Friday, September 7, 2007

California re-considering RFID regulation

E-Week covers the passage of Joe Simitian's SB 362, as well as the progress of his four other RFID regulation bills - bills we at the Consumer Federation of California have been actively supporting this year.

The ban on coerced implantations of RFID chips, introduced by state Sen. Joe Simitian, is not the first RFID legislation to hit Schwarzenegger's desk. In October 2006, Schwarzenegger vetoed a separate bill proposed by Simitian that was designed to limit the use of RFID in state and local documents.

At the time, Schwarzenegger said he was "concerned that that the potential law's provisions [were] overbroad and may unduly burden the numerous beneficial new applications of contactless technology." He pointed to two areas of concern—that early legislation might limit innovation, and that the federal government, under the Real ID Act, had not yet released new technology standards for government ID cards. Any legislation from California, he said, could impose requirements that would contradict federal mandates.


The REAL ID Act, attached as a rider on a military spending bill, was signed into law in 2005. It stipulates that all states must redesign their driver's licenses by 2008 to include a common machine-readable technology, a move many say signals the advent of a national RFID-chipped identification card. In March, after months of wrangling and anti-RFID protests from states, the Department of Homeland Security released its proposed regulations for Real ID. The preliminary regs—a good indication of the final regulations, due any time—call for states to utilize 2-D bar-code technology rather than RFID.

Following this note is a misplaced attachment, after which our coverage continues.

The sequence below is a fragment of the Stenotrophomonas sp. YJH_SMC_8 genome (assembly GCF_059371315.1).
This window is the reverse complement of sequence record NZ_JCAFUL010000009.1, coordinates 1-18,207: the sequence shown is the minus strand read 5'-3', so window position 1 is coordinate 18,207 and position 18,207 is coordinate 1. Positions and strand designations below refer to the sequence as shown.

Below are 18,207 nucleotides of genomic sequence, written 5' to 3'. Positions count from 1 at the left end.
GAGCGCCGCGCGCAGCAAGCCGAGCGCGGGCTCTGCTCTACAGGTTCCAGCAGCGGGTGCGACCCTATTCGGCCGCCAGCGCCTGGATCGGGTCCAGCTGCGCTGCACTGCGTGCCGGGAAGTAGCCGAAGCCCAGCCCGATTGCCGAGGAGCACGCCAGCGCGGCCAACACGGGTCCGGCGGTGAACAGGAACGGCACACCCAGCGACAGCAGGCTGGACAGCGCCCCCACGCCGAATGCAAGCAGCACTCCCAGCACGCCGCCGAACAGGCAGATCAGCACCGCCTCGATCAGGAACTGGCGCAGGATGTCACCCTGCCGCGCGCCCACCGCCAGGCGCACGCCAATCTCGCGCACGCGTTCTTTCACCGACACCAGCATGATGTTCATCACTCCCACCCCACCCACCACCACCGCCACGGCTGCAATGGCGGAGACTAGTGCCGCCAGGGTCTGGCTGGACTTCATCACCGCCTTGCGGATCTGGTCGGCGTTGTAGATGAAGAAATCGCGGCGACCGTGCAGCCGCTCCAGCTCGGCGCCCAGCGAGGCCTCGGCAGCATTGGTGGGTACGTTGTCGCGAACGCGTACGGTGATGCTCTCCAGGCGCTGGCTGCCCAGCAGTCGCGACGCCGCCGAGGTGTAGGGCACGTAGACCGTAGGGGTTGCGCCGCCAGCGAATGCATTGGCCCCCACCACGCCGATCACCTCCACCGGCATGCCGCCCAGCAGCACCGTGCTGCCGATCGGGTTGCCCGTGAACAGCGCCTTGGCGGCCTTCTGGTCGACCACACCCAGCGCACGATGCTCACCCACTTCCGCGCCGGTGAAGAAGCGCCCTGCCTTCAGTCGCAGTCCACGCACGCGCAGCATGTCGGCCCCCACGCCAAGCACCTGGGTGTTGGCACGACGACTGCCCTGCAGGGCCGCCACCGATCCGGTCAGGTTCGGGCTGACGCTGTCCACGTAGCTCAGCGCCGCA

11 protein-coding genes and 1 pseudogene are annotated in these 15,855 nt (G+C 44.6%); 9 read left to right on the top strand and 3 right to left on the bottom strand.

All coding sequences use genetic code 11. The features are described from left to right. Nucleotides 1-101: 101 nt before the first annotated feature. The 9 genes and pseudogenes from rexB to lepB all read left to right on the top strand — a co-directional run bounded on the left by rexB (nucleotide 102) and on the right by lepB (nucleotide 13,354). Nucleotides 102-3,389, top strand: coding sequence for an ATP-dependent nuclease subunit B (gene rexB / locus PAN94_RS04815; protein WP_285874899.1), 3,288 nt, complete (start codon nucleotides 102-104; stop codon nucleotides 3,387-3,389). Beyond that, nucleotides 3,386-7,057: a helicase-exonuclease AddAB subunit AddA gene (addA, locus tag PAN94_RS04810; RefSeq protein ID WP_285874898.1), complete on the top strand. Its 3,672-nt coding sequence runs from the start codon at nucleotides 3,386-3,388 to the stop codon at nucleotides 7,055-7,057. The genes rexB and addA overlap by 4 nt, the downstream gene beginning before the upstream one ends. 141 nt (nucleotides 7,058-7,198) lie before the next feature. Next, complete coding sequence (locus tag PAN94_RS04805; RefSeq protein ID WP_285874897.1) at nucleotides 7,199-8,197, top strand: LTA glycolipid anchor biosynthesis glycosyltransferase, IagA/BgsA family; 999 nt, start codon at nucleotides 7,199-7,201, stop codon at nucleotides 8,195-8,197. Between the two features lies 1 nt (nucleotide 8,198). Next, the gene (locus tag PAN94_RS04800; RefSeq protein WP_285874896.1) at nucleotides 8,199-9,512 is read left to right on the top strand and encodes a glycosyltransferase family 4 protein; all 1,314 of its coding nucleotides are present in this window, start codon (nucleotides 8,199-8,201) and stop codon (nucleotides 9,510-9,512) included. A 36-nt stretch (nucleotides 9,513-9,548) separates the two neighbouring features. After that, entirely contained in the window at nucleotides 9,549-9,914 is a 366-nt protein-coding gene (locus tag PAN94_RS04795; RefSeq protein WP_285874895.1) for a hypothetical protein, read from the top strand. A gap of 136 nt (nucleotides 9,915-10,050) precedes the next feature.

With the Real ID question out of the way, a major part of Simitian's battle to get this latest bill signed is put to rest. But there is still the question of squelching innovation that Schwarzenegger raised earlier. Those innovation concerns are not addressed in Simitian's bill, but in separate bills that are still in California's assembly.

"This is one of five bills I have dealing with the use of RFID technology," said Simitian, in Sacramento, Calif. "As a Silicon Valley legislator [I believe] the technology is great, but you have to be thoughtful of when and where you use it."


"We have put much of our effort into getting California to pass this legislation," Tim Sparapani, legislative council for the national ACLU office, in Washington, said in a September 2006 interview with eWEEK. "We think the bill draws the right tines. RFID can be incredibly useful when shipping certain goods, but not when used to track people."

Details on the other RFID bills Senator Simitian has authored currently working their way through the legislature include: SB 28 and 29 (to be voted on any day now), which would impose a three-year moratorium on the use of the technology in California driver’s licenses and in public school ID cards. SB 30 would create interim privacy safeguards for any existing RFID-enabled government IDs, such as those used by students in the state college system. SB 31 (won't be heard until next year) would make it a crime to “skim,” or surreptitiously read, data from an RFID document without the knowledge and consent of the ID holder.

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